Gray passport holders cleared for EU entry

  • 2007-01-24
  • Staff and wire reports
TALLINN - Until last week, almost one in 10 Estonians were denied the right to travel through European Union nations without the requirement of a visa.

As the holders of so-called "gray passports," these half-citizens, most of them of Russian heritage, were denied the freedom of travel enjoyed by their countrymen.
But on Jan. 19 Estonia's sizeable group of stateless citizens took a step closer to a more equal legal standing.
Following a European Council decision in late December, the EU announced it would allow stateless residents to travel without visas.

The ruling applies to most EU nations, but excludes the United Kingdom, Ireland and Norway.
Norway will eventually permit entry to this category of passport bearer but asked for more time to harmonize its domestic laws with the EU ruling.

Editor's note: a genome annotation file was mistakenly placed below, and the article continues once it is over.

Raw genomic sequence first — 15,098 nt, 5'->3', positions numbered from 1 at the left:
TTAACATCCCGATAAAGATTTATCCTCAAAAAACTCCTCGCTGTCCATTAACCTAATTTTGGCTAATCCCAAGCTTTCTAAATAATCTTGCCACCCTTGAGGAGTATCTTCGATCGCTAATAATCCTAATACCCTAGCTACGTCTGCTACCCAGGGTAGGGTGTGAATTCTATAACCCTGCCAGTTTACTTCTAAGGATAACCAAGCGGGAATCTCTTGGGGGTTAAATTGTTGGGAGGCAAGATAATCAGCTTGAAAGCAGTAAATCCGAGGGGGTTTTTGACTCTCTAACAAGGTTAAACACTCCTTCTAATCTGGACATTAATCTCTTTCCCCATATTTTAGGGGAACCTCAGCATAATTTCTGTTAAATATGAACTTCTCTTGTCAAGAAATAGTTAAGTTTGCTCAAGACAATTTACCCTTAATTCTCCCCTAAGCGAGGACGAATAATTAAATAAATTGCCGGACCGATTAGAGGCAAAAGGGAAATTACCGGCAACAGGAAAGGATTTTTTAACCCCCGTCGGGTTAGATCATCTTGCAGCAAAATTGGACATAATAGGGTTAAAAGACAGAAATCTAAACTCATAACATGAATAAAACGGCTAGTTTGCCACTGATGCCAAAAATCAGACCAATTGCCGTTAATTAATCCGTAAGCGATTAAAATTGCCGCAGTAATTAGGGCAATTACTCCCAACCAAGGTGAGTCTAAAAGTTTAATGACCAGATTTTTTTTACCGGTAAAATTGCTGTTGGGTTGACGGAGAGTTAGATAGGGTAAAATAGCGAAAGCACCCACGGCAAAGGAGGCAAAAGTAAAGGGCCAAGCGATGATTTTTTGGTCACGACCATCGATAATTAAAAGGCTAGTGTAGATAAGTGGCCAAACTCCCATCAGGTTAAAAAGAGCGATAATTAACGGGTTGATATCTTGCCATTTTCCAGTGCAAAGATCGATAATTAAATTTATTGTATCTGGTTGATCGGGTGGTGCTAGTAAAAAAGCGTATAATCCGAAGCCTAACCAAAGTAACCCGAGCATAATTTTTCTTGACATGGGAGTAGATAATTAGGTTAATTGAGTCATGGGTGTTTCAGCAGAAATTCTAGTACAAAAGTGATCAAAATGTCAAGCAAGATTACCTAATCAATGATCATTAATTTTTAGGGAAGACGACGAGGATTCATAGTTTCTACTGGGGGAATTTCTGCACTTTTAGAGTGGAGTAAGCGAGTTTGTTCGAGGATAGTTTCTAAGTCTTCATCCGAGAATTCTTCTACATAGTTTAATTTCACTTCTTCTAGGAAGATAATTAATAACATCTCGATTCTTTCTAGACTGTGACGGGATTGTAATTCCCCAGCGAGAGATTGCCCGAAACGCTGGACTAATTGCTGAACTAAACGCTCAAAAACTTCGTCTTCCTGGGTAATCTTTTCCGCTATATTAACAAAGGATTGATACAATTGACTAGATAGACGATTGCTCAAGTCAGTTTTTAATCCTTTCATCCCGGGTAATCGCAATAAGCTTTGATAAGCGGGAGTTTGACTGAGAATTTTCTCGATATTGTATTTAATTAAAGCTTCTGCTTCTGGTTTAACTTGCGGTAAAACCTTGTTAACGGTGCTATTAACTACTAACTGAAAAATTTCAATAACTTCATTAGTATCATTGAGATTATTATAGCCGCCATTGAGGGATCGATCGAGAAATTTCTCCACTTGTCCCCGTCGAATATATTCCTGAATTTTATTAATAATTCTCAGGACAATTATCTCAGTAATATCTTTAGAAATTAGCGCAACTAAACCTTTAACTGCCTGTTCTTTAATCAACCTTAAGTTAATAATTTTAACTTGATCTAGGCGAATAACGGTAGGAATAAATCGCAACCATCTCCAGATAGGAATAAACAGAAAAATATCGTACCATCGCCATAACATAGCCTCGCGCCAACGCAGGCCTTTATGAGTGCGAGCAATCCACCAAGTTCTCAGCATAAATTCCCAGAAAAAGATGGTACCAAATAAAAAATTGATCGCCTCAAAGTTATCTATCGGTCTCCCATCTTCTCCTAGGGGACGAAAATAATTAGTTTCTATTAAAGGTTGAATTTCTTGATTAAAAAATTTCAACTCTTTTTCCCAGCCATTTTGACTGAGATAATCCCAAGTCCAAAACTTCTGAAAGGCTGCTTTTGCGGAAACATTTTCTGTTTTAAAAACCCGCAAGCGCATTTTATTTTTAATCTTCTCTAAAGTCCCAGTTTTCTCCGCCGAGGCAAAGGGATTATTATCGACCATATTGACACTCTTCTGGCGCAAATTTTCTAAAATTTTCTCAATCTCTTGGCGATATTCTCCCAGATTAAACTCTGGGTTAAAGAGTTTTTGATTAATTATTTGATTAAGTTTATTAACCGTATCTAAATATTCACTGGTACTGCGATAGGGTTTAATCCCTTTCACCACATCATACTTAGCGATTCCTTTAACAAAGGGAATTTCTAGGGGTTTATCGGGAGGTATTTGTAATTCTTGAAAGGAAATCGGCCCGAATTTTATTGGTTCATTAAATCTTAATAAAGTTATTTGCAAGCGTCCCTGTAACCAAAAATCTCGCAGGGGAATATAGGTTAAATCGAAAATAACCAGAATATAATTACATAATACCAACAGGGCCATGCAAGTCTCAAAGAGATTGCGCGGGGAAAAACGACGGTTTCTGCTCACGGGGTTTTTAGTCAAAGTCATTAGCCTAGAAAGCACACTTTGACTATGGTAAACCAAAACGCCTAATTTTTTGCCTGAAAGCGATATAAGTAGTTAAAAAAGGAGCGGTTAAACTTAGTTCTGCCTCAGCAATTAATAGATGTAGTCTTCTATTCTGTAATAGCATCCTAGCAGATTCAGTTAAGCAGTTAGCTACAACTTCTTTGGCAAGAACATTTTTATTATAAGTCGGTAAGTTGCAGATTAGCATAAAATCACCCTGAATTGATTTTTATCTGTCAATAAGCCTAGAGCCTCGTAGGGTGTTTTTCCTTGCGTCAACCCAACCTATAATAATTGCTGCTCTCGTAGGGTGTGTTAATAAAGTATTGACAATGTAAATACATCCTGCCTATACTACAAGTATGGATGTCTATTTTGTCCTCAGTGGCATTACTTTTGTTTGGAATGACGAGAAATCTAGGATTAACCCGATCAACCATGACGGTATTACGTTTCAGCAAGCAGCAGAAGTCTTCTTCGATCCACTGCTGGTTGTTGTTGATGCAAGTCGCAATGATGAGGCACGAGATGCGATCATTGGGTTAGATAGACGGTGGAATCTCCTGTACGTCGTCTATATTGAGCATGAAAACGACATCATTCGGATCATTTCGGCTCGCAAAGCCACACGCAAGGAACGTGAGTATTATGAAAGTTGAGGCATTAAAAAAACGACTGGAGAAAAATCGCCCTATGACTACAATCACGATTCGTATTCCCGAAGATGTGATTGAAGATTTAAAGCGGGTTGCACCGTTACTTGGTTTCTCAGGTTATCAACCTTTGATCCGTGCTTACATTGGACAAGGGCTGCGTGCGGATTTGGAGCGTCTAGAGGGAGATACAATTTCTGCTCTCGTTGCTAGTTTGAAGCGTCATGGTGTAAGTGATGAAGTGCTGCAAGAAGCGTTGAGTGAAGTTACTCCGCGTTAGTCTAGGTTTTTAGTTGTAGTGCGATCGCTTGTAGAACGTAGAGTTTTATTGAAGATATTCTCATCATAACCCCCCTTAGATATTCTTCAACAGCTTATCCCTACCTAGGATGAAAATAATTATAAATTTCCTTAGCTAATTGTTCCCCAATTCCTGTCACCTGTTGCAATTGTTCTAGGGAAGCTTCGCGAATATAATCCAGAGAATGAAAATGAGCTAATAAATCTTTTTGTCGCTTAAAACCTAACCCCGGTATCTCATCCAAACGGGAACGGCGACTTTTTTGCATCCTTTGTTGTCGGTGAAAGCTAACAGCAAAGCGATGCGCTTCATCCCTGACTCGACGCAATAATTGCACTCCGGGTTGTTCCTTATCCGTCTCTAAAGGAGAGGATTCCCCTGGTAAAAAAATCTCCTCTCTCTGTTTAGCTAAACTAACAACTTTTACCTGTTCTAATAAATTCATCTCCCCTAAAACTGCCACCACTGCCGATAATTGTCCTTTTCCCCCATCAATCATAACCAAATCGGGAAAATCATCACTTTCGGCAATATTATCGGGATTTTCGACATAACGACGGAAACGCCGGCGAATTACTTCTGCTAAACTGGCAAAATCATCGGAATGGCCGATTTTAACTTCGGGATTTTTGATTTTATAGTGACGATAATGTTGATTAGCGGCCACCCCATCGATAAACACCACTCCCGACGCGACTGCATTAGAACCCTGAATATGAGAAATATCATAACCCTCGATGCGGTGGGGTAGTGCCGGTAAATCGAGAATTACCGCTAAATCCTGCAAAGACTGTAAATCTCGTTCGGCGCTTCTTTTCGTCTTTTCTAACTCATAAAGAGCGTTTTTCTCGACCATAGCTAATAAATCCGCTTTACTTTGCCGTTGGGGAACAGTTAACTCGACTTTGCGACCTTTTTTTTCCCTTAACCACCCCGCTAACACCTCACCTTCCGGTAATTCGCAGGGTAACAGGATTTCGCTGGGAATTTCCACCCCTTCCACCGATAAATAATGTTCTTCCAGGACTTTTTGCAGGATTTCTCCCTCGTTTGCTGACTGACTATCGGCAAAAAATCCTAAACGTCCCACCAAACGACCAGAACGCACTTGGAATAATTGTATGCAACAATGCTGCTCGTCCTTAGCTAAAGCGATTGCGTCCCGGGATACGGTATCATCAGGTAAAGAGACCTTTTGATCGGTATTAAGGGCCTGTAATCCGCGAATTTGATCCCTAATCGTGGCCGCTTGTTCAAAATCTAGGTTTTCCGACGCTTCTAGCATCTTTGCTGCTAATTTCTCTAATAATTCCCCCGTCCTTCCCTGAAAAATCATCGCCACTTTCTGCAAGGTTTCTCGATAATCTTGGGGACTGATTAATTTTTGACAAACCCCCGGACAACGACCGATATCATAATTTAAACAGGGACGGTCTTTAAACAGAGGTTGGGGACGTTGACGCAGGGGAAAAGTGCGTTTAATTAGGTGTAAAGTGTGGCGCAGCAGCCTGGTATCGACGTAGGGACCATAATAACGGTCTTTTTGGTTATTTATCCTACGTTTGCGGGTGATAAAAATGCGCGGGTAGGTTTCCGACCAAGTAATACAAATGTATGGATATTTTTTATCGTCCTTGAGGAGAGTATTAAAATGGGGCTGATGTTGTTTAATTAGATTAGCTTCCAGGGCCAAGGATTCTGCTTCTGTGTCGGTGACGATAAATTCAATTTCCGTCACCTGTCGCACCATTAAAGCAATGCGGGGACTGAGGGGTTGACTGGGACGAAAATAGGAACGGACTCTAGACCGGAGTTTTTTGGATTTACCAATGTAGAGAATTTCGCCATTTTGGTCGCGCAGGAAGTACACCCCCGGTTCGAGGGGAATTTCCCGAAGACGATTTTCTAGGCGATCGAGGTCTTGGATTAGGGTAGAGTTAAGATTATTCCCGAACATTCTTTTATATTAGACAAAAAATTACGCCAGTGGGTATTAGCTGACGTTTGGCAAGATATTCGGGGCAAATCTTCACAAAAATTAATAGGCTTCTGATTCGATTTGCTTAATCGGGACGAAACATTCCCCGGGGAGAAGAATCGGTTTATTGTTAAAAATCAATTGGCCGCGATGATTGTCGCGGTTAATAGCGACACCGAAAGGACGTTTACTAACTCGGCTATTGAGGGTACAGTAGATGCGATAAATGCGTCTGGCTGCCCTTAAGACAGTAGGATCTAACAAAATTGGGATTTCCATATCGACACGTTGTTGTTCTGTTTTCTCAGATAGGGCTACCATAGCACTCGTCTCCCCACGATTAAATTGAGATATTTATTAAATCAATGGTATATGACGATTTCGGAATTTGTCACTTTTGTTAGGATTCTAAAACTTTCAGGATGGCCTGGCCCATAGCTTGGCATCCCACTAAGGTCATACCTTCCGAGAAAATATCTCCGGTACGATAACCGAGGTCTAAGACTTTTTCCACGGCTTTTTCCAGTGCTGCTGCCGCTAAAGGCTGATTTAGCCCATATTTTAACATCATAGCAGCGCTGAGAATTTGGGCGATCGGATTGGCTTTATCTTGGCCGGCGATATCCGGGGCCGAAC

Stateless residents must still meet several requirements to allow visa-free travel. They must be legal residents, hold a residence permit and an alien passport. They must also have valid travel insurance, prove the purpose of their visit and show they have the means to support themselves.
However, the change only applies to travel for up to 90 days 's grey passport holders are still denied the right to work within the EU.

The ruling also does not apply to Russian citizens living in Estonia, although this may change when Estonia joins the Schengen visa agreement.
The move is nonetheless a large step forward for Estonia's 125,000 stateless residents, who make up almost 10 percent of the population. The limited rights of grey passport holders has been the focus of international criticism.
Amnesty International called on Estonia to do more to integrate its stateless residents in a contentious report released in Nov. 2006.

The phenomenon of grey passports is a bureaucratic legacy of the transition from Soviet occupation to independence. Russian-speaking residents who were relocated to Estonia during occupation were offered the right to remain there, provided they passed a stringent language and cultural examination.
Many of the Russian-speakers who chose to remain 's most of them now old and with limited skills 's find the test too difficult, leading to calls that the Estonian authorities should make the citizenship exam process easier.
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